Leahy joins proxy war over Russia’s role in election

Patrick Leahy

Sen. Patrick Leahy, D-Vt., talks to Maryland U.S. Attorney Rod Rosenstein and Sen. Ben Cardin, D-Md., before Tuesday’s confirmation hearing. Photo by Jasper Craven/VTDigger

WASHINGTON — The Senate Judiciary Committee turned a typically sleepy session into a partisan duel Tuesday when a hearing to confirm Attorney General Jeff Sessions’ top two deputies became a battle over the proper course for investigating possible Russian meddling during the 2016 election.

President Donald Trump’s nominees who testified Tuesday were Rachel Brand, seeking to be associate attorney general, and Rod Rosenstein, nominated to be deputy attorney general.

Rosenstein faced the most scrutiny Tuesday because, if confirmed to the No. 2 position at the Department of Justice, he would oversee the Federal Bureau of Investigation’s probe of potential collusion between Trump associates and the Russian government throughout the campaign.

Rosenstein’s oversight role would include making the crucial decision of whether to proceed with any formal charges based on evidence presented by the FBI. Sessions recused himself from making that decision last week after The Washington Post revealed that the former Alabama senator had met the Russian ambassador twice during election season.

Sessions’ contacts with Russia contradicted testimony he gave to Sens. Al Franken, D-Minn., and Patrick Leahy, D-Vt., during his confirmation process to be attorney general.

Sessions Leahy

Sens. Patrick Leahy and Jeff Sessions in one of their appearances on CBS News’ “Face the Nation.” Photo courtesy of Patrick Leahy

Leahy and other Democrats have called on Judiciary Chairman Charles Grassley, R-Iowa, to bring Sessions back before the committee to clarify his relationship with Russia. And while those calls have so far fallen on deaf ears, Leahy again appealed to Grassley on Tuesday, contending that Russian meddling in the election would be “just as serious as Watergate.”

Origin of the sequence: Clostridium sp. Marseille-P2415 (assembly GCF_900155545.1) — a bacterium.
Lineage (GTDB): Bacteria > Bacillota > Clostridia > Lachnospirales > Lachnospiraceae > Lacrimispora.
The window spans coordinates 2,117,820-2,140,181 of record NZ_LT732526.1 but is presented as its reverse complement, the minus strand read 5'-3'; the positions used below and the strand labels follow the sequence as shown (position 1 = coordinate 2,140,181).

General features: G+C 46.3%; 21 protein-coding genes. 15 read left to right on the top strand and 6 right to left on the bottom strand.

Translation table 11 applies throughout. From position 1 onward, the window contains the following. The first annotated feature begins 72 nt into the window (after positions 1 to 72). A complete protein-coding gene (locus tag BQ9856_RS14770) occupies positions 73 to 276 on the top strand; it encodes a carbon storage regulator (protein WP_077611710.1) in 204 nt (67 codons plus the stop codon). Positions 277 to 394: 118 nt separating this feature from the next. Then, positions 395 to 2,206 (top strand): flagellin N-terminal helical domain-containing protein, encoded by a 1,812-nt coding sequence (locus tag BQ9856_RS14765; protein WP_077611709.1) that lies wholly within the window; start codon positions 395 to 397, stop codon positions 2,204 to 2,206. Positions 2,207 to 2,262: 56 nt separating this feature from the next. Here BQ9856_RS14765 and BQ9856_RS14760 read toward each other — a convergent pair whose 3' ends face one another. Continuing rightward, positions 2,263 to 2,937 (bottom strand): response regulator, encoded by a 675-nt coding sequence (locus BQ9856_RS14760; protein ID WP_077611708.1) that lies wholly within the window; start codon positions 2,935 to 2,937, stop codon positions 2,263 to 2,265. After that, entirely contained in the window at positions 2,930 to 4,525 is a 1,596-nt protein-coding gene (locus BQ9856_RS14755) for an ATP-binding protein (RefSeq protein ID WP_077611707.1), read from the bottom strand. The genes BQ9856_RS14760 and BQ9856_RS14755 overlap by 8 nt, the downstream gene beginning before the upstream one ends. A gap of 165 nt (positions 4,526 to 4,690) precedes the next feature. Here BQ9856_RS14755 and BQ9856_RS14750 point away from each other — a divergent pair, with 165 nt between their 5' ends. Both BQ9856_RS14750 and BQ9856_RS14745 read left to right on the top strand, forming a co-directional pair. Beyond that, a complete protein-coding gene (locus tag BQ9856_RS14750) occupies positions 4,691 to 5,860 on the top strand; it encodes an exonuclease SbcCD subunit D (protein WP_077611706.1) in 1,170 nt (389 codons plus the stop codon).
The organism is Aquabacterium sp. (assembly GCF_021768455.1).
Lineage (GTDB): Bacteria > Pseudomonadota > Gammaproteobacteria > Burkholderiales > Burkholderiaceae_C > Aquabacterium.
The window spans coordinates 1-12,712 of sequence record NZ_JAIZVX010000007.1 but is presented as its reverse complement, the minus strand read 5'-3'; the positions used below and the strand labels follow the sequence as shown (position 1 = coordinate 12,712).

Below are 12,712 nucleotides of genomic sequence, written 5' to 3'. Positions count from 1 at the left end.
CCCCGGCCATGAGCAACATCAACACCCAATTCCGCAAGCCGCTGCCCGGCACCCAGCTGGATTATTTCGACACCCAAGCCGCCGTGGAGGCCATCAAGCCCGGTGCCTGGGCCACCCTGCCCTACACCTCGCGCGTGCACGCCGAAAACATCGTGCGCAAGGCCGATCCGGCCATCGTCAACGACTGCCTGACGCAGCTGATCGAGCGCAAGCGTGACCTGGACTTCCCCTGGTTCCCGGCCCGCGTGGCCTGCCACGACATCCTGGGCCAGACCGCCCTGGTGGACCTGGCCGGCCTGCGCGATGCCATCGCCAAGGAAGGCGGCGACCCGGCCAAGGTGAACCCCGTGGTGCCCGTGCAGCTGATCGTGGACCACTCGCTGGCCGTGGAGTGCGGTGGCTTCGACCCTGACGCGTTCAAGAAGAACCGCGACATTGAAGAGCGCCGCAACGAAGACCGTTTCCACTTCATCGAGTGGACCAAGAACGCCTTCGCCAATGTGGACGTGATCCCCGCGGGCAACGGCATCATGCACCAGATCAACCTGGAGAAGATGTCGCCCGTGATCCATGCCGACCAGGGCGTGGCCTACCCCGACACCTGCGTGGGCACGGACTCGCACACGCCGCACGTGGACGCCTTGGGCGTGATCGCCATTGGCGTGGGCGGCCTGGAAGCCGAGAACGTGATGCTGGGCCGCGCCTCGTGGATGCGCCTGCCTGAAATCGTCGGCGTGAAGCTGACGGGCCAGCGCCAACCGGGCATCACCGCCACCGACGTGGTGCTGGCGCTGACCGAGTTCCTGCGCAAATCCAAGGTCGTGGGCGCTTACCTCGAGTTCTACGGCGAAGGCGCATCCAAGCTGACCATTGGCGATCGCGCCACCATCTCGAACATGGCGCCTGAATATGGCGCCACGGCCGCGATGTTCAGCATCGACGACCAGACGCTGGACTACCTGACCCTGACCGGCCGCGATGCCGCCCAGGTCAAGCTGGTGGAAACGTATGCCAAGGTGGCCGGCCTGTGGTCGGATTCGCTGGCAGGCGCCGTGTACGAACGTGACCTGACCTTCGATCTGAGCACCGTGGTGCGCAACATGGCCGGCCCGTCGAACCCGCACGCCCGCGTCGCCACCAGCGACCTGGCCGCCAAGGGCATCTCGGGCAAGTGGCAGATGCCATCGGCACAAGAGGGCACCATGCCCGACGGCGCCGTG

“I’ve thought about this — I was in Vermont over the weekend and I spent a lot of time going over it,” Leahy said. “I cannot remember anything in my years here that has troubled me more than to have another country try to interfere.”

For his part, Rosenstein promised Tuesday to be an impartial administrator, saying that “political affiliation is irrelevant to my work.”

But under questioning from Senate Democrats, Rosenstein declined to commit to appointing a special prosecutor to oversee any investigation related to Trump’s ties to Russia, saying, “I’m not aware of any requirement for me to recuse at this time.”

“As far as I’m concerned, every investigation conducted by the Department of Justice is an independent investigation,” Rosenstein said. “We prosecute tens of thousands of people every year, and every one of those defendants deserves an independent prosecutor. And so I would be certain we had independent investigators to conduct those investigations.”

Department rules call for the appointment of a special prosecutor should involvement by federal prosecutors “present a conflict of interest for the department.”

Rosenstein said Sessions asked him to become deputy attorney general during a phone call
Nov. 28. Rosenstein said the call was the first contact between the two, adding there were no discussions with Sessions on the topic of the former Alabama senator’s communications with Russia.